No one wants to have their identity stolen. Unluckily, it’s a risk most of the world has to experience these days. Javelin Strategy & Research reported that there were 16.7 million victims of identity fraud in 2017. This staggering number represents a demand for a better defense system for businesses and individuals alike. So, what is the best procedure for those who have already been victimized or are ready to prepare themselves?
The resources available are relatively of a double-edged sword. There are many options and reports to fill out, which can be thorough but also time-consuming. It can also be overwhelming not knowing where to start. This will hopefully present you for an easier overview of what you can do to disable the threat imposed upon you.
Foremost, take a deep breath and relax. There are a substantial number of support systems for this particular subject. And, since panicking never immensely help anybody, you could at least do yourself a favor and allow your mind to be clear of cluttered anxiety. Now let’s get to work.
The primary step to take after falling a victim to identity theft is to contact the establishments of which you feel you have been attacked. Many institutions (especially financial related ones) have established a protocol for such anticipated events. It is also highly recommended to check your credit report and file a Fraud Report to any of the official credit bureaus. (links to these can be found at www.identitytheft.org). After this, get in contact with the Federal Trade Commission at 1 (877) 438-4338, or www.FTC.gov, to file a report. Also, a local police report wouldn’t hurt either.
The last chunk of steps may seem a little paralyzing, especially with all of the reports to fill out, but these are likely the most important of all when you are already neck-deep in identity fraud.
The next thing you should presumably do is to consider all of the possible places you have given out sensitive information. What bills have you paid? What emails have you opened? Where have you fill out forms that required a social security number? Did any of these seem fraudulent, or did you send information on an unprotected server? You may need to close any recently opened accounts. If necessary, scrutinize any bogus charges or alerts on these accounts. Report them to the institutions, explaining your situation. If possible, ask for a report, in writing, stating that the charges were indeed fraudulent and ask them to work with you regarding your situation.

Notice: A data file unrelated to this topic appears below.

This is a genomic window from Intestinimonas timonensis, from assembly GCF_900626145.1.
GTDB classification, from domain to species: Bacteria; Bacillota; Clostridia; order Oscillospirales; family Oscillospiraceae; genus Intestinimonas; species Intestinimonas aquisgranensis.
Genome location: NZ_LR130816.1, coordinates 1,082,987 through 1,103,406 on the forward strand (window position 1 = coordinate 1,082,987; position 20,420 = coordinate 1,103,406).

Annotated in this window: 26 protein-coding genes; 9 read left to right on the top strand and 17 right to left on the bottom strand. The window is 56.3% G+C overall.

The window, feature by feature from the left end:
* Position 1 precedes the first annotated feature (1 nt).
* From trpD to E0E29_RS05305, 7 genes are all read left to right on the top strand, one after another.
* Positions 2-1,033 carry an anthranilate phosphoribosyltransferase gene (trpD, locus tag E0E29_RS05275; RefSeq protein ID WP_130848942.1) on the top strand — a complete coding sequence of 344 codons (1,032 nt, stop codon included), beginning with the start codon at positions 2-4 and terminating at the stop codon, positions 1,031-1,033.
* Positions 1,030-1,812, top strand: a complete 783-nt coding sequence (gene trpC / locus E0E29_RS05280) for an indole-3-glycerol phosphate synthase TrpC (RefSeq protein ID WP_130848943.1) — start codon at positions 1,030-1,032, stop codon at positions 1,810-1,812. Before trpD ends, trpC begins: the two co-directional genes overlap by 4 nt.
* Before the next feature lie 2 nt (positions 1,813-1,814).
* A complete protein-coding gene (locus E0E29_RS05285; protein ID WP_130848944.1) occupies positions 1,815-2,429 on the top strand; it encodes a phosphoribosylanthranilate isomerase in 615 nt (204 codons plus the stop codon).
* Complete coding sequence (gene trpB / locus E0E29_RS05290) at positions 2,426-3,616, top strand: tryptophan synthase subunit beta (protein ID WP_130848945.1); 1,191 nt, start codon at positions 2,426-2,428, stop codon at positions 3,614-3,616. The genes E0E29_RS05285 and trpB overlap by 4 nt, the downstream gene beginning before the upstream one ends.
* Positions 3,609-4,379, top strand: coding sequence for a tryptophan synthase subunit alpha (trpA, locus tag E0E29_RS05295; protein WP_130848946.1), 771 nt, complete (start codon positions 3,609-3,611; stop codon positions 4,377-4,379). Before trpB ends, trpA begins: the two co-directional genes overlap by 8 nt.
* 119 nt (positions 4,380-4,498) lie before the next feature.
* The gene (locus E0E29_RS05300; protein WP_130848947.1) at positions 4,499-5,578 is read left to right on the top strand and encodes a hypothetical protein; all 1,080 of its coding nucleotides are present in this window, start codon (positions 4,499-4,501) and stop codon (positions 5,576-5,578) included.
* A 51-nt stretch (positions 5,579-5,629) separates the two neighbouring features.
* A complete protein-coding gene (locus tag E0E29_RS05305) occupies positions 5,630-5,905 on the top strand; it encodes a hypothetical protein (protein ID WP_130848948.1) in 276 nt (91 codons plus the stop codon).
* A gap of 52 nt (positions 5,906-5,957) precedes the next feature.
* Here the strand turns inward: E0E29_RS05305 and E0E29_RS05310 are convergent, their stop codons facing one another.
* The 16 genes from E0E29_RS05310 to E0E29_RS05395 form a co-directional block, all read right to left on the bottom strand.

Have you recently changed your passwords? Some common mistakes are using “universal passwords,” or one password for all or most of your accounts. If so, change all of your passwords, and refrain from using even a part of your social security number or birthday. If you are worried about forgetting them, you may consider using a closed-system document for passwords in a hidden location. Or some keep an envelope in their filing cabinet with this information. Either way, find a system that works for you and be sure to update whenever a password or username is changed.
There are many options available to help you recuperate from identity theft. However, there is still one more thing we can all do; we can defend ourselves with preventative measures. Although we can’t ensure protection from anything all the time, we can at least mitigate the risk of falling victim to identity theft. Forbes.com cited, “we can’t change human nature, but we can change technology to cut down on the shockingly high number of consumers who fall victim to an attack. ” Myriad companies are improving their game to try to keep up with this pervasive issue.
Like a virus that attacks the body, hackers are getting smarter and stronger. Fortunately, the pendulum swings both ways. Just as the bad guys are ramping up their technology, so are the good guys. We can rest assured everything can work out for the best if we prepare our devices, our accounts, and our lives.